Should bookstores be able to raise book prices?
March 16, 2012 | 1:20 pm
On The Bookseller’s blog, Ed Handyside of UK publisher Myrmidon Books complains that the price of a standard paperback in the UK has not risen with inflation—six years ago it was £7.99, and today it is still £7.99 (US$10.52). Since the publisher’s recommended retail price is printed on the cover of the book, this means that booksellers cannot raise prices to account for inflation—so they take their margin out of the publishers’, writers’, and agents’ share instead.
Book prices must be allowed to rise organically and incrementally. Booksellers themselves must be allowed and encouraged to spearhead that rise whenever they perceive an opportunity to do so. This is a necessary prerequisite for gradually enhancing the public perception of the value of books as and when trading conditions permit. Publishers are ill equipped and insufficiently responsive to do this.
If we are serious about increasing the real and perceived value of bound books (and e-books too, since the price of the one is largely derived as a proportion of the other) then UK publishers and retailers, acting in concert, must take the first and necessary step of removing the printed publisher price. It’s not too late to do this, providing we start now. When we do, we begin to eliminate the very notion of ‘discount’ from the vocabulary of the consumer; there can be no discounting without something from which to discount.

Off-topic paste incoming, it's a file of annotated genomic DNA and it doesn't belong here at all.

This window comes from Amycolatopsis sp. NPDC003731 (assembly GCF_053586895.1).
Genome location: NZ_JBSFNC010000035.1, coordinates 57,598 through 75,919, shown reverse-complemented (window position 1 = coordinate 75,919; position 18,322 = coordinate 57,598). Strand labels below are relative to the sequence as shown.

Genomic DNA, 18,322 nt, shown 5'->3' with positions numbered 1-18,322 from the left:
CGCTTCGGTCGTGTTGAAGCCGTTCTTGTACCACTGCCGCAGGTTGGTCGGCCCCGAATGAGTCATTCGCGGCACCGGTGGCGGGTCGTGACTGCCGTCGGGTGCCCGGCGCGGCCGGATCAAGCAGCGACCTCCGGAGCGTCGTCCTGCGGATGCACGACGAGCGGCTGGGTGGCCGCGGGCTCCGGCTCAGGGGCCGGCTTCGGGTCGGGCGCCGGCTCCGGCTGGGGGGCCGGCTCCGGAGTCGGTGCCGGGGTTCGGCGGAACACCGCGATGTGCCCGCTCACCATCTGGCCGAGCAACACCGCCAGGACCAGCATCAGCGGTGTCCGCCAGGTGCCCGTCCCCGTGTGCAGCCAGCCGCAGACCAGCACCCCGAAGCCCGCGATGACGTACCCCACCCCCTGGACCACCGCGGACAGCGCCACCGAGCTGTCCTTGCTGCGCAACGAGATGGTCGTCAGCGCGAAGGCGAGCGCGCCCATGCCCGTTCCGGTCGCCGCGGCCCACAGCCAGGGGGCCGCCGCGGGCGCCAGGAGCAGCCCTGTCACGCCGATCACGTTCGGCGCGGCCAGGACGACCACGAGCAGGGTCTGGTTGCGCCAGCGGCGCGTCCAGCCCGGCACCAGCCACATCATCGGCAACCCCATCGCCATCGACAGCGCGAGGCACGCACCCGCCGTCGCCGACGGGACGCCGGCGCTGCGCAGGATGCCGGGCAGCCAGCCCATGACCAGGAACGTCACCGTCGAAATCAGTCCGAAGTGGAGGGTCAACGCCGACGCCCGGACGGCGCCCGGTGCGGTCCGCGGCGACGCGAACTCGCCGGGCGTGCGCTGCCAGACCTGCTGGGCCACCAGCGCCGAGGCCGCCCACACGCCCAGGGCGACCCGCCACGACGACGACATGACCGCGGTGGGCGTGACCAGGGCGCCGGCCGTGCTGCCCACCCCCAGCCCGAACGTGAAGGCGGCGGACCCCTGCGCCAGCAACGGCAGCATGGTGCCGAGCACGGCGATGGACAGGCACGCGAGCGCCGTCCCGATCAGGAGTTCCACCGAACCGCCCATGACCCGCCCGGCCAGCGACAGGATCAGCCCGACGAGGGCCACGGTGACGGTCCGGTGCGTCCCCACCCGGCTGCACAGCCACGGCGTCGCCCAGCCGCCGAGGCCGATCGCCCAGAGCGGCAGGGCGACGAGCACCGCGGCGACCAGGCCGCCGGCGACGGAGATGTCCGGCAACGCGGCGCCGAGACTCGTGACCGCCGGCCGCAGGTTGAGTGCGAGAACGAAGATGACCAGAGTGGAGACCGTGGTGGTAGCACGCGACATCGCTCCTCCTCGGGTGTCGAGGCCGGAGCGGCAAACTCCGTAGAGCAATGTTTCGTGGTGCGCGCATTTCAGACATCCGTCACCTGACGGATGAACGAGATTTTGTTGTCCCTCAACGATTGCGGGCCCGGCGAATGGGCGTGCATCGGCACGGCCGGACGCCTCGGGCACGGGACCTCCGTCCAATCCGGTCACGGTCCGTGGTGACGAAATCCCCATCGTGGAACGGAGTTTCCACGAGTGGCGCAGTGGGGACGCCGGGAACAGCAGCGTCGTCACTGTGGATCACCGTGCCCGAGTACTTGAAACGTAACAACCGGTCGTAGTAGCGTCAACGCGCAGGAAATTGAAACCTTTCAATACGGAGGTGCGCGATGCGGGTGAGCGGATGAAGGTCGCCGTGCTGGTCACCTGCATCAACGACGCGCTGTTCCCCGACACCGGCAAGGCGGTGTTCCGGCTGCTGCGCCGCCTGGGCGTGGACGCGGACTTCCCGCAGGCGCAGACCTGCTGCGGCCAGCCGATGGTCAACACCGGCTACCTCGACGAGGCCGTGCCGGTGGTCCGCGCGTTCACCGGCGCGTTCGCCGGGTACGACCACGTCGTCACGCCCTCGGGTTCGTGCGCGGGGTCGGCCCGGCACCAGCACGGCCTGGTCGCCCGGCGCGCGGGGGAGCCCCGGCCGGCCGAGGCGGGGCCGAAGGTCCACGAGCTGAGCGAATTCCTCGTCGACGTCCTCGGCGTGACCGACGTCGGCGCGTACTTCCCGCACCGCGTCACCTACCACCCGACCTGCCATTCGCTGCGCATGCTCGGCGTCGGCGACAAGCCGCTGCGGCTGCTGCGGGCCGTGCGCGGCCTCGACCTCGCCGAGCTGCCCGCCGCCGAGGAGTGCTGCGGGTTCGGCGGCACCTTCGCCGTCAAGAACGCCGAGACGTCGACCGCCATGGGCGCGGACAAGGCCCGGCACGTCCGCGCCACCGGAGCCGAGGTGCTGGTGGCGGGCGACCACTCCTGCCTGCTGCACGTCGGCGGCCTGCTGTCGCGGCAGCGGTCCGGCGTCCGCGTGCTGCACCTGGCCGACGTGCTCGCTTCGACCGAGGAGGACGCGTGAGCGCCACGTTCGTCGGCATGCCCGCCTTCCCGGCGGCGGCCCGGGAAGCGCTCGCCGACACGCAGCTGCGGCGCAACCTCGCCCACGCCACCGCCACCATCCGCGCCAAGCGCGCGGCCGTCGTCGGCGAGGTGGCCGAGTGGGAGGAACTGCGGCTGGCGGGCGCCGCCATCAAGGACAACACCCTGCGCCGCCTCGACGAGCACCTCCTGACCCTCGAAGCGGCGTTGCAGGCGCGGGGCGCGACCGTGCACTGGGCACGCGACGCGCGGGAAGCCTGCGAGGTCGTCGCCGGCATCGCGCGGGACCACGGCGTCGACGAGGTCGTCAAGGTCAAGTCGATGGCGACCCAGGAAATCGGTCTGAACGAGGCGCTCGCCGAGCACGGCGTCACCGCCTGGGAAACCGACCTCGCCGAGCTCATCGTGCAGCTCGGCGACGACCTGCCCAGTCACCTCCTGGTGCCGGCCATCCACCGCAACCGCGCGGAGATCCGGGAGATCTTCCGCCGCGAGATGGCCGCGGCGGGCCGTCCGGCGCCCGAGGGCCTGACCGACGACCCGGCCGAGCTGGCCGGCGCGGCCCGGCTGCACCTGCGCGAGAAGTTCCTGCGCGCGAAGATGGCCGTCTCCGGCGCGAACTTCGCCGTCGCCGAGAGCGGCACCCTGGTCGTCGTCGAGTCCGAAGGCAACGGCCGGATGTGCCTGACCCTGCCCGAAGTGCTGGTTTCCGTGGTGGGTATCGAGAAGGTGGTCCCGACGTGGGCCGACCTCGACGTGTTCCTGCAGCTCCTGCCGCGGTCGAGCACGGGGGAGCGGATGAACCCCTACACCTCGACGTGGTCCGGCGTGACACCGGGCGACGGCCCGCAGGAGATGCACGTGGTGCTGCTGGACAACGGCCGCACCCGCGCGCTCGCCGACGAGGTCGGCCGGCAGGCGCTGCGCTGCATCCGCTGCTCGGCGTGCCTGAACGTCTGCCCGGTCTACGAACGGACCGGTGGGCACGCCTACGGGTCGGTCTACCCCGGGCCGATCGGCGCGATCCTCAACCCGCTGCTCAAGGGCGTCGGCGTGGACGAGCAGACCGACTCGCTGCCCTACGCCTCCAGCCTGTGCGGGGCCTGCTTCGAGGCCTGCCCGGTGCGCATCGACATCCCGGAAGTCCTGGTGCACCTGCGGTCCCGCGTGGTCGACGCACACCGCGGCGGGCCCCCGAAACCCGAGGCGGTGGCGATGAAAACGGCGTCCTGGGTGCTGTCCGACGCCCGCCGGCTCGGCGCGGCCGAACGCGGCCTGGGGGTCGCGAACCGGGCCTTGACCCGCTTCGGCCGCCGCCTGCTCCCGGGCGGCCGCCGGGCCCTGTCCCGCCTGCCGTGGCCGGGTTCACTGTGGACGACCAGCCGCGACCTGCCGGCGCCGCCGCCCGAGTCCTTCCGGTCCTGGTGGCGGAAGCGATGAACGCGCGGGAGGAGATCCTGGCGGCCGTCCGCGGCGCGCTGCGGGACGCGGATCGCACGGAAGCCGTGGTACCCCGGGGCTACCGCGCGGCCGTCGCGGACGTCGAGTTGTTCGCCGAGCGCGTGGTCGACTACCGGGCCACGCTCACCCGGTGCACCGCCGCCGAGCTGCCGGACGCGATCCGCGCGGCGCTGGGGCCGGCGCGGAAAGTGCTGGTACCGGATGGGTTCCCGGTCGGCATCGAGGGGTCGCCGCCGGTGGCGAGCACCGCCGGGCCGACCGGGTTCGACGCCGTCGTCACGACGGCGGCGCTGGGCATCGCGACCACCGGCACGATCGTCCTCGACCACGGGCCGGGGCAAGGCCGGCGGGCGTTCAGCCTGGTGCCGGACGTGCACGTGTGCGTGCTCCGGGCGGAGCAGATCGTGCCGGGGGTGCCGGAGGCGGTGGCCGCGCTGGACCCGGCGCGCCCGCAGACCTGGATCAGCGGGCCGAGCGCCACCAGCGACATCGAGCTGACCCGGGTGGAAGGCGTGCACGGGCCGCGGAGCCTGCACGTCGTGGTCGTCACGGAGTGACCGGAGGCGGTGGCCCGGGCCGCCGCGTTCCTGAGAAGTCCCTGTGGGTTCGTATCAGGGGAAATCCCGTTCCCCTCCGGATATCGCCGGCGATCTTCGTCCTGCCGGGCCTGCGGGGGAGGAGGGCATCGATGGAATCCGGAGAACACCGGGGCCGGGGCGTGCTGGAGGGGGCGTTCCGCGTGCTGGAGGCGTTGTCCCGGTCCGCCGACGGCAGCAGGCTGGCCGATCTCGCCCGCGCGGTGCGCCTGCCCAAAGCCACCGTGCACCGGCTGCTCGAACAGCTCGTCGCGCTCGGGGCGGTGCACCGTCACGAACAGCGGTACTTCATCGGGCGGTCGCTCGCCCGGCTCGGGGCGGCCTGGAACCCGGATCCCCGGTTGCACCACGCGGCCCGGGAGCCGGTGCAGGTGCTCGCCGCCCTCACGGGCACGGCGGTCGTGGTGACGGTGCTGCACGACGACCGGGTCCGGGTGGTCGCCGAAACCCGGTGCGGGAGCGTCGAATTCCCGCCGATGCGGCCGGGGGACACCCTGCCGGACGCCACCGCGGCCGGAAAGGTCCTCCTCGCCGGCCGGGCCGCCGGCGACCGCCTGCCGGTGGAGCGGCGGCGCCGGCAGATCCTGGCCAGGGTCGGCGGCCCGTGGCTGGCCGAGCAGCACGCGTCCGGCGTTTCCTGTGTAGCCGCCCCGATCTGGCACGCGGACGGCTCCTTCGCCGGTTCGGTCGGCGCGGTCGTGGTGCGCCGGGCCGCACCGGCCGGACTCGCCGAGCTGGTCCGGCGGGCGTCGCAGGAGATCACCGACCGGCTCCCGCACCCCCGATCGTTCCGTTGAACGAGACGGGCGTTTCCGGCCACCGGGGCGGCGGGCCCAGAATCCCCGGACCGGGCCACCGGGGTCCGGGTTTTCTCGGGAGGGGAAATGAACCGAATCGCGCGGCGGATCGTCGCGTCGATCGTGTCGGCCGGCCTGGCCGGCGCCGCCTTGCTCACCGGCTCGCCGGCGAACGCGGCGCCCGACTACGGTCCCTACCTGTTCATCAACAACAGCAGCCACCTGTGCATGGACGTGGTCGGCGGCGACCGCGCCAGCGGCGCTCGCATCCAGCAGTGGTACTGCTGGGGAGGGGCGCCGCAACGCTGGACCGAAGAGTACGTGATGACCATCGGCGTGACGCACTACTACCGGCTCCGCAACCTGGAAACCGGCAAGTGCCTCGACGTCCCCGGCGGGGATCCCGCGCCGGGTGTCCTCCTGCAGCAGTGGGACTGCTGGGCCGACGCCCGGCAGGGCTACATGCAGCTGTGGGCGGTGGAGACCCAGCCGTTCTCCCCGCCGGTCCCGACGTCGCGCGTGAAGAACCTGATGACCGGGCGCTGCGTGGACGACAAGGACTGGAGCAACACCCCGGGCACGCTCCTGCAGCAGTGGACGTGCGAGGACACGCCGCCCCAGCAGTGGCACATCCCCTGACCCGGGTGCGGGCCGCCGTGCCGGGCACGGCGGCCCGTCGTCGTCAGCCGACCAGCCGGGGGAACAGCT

I’m not so sure this proposal is really helpful. The reason that so many people are eschewing their local bookstores in the first place is that on-line retailers have lower prices. And he’s talking about “saving” the publishing industry by allowing brick and mortar bookstores to raise theirs? Even if Handyside succeeds in removing “discount” from consumers’ vocabulary, “cheaper” will go right on being a major part of it.
As far as I know, there’s nothing stopping UK publishers from deciding to add a pound or two onto their suggested retail prices every so often on their own. Perhaps that would be a more realistic goal for Handyside to work toward.